GOOG stock price

The people who buy the stock are mostly in it to make money and do not really care deeply about the product or the work that is done within the company.  So an employee should have the intrinsic motivation for the great work instead of the stock price.

Look at Twitter as another example.  Great product, great engineers.  But now that they are having a crisis because of the CEO stepping down, no user growth and a sinking stock price.  Does that make the work any less valuable and interesting?  Probably not.  But the morale in the company is sinking.  As a public company, the motivations can become too focused on the outside press and the stock price.

I think told her how much my wife and I have saved up for her tuition for college and since she is only 4 years away from college, I told her that I do not want to risk her college fund and I pull 75% of my S&P 500 stock investments into bonds.  I have a feeling that the stock market is heading for a correction of at least 25% to 50% because the ridiculous tech euphoria that is out there.  There are plenty of privately own tech businesses that are burning cash, loosing money and have no viable business plans.  There are people graduating from 8 weeks of tech training classes and getting offer 6 figure salaries.   This is a sign of an over heated market.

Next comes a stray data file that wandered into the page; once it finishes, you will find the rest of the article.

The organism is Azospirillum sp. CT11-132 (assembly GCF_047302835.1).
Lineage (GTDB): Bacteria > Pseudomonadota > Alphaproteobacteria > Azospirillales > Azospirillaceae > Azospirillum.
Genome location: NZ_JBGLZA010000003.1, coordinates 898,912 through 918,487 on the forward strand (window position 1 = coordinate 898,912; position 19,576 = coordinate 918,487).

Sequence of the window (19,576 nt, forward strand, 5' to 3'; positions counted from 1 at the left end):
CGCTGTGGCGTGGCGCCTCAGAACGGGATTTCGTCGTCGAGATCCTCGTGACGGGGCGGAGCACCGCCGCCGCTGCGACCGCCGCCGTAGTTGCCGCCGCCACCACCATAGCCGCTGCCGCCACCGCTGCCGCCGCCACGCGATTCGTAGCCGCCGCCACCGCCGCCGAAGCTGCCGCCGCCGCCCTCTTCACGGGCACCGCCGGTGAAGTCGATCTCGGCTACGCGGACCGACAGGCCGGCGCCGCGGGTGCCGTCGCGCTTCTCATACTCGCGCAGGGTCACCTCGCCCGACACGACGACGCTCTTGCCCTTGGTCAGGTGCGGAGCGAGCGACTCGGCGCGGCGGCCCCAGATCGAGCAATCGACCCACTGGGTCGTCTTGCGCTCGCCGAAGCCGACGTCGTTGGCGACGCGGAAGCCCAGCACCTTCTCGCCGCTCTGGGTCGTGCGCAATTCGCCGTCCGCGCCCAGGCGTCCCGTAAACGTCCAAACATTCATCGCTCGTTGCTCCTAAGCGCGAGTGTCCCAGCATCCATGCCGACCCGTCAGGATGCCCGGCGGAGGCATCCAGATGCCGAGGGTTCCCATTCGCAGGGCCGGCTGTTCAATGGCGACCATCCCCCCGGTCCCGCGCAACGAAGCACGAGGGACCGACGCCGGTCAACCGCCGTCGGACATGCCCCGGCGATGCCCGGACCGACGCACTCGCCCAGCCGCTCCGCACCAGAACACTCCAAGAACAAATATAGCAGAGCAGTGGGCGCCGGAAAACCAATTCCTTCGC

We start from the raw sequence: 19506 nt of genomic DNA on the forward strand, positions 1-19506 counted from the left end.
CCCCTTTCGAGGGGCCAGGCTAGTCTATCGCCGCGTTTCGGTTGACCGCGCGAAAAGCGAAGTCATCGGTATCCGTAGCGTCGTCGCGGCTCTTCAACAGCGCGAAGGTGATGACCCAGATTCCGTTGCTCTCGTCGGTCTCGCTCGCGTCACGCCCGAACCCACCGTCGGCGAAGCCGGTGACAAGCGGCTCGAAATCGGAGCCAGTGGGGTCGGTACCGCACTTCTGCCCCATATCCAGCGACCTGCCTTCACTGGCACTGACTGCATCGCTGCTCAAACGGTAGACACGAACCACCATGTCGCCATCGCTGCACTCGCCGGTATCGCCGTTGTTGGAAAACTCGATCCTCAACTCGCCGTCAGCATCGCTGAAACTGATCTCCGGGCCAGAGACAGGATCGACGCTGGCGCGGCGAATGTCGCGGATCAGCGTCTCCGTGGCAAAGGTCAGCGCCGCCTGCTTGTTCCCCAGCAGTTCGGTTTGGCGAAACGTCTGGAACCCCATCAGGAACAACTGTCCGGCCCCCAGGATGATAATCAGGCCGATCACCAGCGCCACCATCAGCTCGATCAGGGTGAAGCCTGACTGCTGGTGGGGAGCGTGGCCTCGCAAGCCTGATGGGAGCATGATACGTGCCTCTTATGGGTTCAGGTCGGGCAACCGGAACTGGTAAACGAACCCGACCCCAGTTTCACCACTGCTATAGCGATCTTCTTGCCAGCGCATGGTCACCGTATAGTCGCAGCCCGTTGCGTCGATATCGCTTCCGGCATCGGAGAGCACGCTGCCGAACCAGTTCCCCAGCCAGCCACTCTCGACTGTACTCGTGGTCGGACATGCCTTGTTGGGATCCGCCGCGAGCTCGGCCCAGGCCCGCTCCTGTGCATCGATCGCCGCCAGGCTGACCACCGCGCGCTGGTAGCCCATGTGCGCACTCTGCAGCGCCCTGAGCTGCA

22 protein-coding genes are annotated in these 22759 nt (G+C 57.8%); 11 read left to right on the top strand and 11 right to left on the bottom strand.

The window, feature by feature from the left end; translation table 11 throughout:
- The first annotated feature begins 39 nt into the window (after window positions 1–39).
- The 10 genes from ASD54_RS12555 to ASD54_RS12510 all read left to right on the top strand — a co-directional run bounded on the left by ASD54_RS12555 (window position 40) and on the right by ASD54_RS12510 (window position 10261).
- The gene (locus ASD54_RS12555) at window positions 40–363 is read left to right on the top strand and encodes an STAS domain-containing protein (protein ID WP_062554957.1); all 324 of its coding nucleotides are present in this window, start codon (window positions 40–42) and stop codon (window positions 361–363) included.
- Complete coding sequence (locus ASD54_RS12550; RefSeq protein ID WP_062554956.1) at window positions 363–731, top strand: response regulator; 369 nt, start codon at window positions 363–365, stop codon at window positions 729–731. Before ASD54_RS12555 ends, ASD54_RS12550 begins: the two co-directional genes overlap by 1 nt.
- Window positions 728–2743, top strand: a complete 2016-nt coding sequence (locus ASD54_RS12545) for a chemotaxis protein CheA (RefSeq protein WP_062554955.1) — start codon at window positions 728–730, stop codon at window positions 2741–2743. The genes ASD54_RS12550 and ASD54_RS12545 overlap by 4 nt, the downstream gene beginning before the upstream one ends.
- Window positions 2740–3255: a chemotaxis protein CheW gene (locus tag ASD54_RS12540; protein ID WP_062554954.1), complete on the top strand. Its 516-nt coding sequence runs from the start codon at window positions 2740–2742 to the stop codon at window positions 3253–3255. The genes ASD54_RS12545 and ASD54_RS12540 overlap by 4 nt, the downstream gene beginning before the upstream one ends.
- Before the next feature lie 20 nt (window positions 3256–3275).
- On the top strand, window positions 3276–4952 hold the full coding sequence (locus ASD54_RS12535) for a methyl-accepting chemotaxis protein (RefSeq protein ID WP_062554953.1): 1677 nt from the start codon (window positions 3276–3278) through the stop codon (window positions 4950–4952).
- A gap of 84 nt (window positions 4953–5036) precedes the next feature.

Finally she asked me if I was good at picking stocks.  I said I was horrible at picking stocks.  Because it requires high discipline, removing the common human weakness of not wanting to loose money.   That is why I told her I buy the S&P 500.  I told her, I’m pulling out of market based on my own uneasiness with the stock market and that we have to pay for college.

As for all stock market predictions, this a 50/50 gamble.  I could be right or I could be wrong, but I sleep better.

Family Portrait From 1975 in Hunan, China

Tam family 1975

I grew up in communist China from 1970 to 1979 before coming to the United States. This photo is a rare photo of our family together.  This is the time when China just opened their immigration policy to allow people to leave China.